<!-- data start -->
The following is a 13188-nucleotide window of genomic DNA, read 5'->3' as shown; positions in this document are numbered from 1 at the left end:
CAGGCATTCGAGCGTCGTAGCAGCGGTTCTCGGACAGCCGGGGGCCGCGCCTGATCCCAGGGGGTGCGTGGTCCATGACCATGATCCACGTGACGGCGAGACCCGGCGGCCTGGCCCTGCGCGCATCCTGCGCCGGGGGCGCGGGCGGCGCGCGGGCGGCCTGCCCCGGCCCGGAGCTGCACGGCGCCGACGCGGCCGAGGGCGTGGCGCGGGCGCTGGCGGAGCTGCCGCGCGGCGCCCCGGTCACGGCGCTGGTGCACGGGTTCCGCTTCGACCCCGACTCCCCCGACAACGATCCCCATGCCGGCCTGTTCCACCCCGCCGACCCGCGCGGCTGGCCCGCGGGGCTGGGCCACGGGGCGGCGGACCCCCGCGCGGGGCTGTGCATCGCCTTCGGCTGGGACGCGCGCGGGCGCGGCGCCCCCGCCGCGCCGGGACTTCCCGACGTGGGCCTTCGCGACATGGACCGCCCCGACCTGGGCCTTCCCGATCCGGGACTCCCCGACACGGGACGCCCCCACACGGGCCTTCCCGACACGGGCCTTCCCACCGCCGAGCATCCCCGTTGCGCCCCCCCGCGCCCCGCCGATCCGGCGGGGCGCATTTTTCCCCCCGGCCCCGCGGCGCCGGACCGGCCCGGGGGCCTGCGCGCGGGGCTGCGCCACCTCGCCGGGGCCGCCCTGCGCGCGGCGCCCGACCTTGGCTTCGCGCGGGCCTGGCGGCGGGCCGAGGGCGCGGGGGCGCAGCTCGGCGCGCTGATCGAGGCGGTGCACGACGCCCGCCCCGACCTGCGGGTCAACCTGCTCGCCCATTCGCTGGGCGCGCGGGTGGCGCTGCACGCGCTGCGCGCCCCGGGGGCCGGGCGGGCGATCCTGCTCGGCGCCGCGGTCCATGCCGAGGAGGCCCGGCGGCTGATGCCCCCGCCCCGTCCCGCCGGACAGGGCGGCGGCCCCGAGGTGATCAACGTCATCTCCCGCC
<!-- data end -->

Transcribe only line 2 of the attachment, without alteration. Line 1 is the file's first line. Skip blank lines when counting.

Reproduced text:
CAGGCATTCGAGCGTCGTAGCAGCGGTTCTCGGACAGCCGGGGGCCGCGCCTGATCCCAGGGGGTGCGTGGTCCATGACCATGATCCACGTGACGGCGAGACCCGGCGGCCTGGCCCTGCGCGCATCCTGCGCCGGGGGCGCGGGCGGCGCGCGGGCGGCCTGCCCCGGCCCGGAGCTGCACGGCGCCGACGCGGCCGAGGGCGTGGCGCGGGCGCTGGCGGAGCTGCCGCGCGGCGCCCCGGTCACGGCGCTGGTGCACGGGTTCCGCTTCGACCCCGACTCCCCCGACAACGATCCCCATGCCGGCCTGTTCCACCCCGCCGACCCGCGCGGCTGGCCCGCGGGGCTGGGCCACGGGGCGGCGGACCCCCGCGCGGGGCTGTGCATCGCCTTCGGCTGGGACGCGCGCGGGCGCGGCGCCCCCGCCGCGCCGGGACTTCCCGACGTGGGCCTTCGCGACATGGACCGCCCCGACCTGGGCCTTCCCGATCCGGGACTCCCCGACACGGGACGCCCCCACACGGGCCTTCCCGACACGGGCCTTCCCACCGCCGAGCATCCCCGTTGCGCCCCCCCGCGCCCCGCCGATCCGGCGGGGCGCATTTTTCCCCCCGGCCCCGCGGCGCCGGACCGGCCCGGGGGCCTGCGCGCGGGGCTGCGCCACCTCGCCGGGGCCGCCCTGCGCGCGGCGCCCGACCTTGGCTTCGCGCGGGCCTGGCGGCGGGCCGAGGGCGCGGGGGCGCAGCTCGGCGCGCTGATCGAGGCGGTGCACGACGCCCGCCCCGACCTGCGGGTCAACCTGCTCGCCCATTCGCTGGGCGCGCGGGTGGCGCTGCACGCGCTGCGCGCCCCGGGGGCCGGGCGGGCGATCCTGCTCGGCGCCGCGGTCCATGCCGAGGAGGCCCGGCGGCTGATGCCCCCGCCCCGTCCCGCCGGACAGGGCGGCGGCCCCGAGGTGATCAACGTCATCTCCCGCC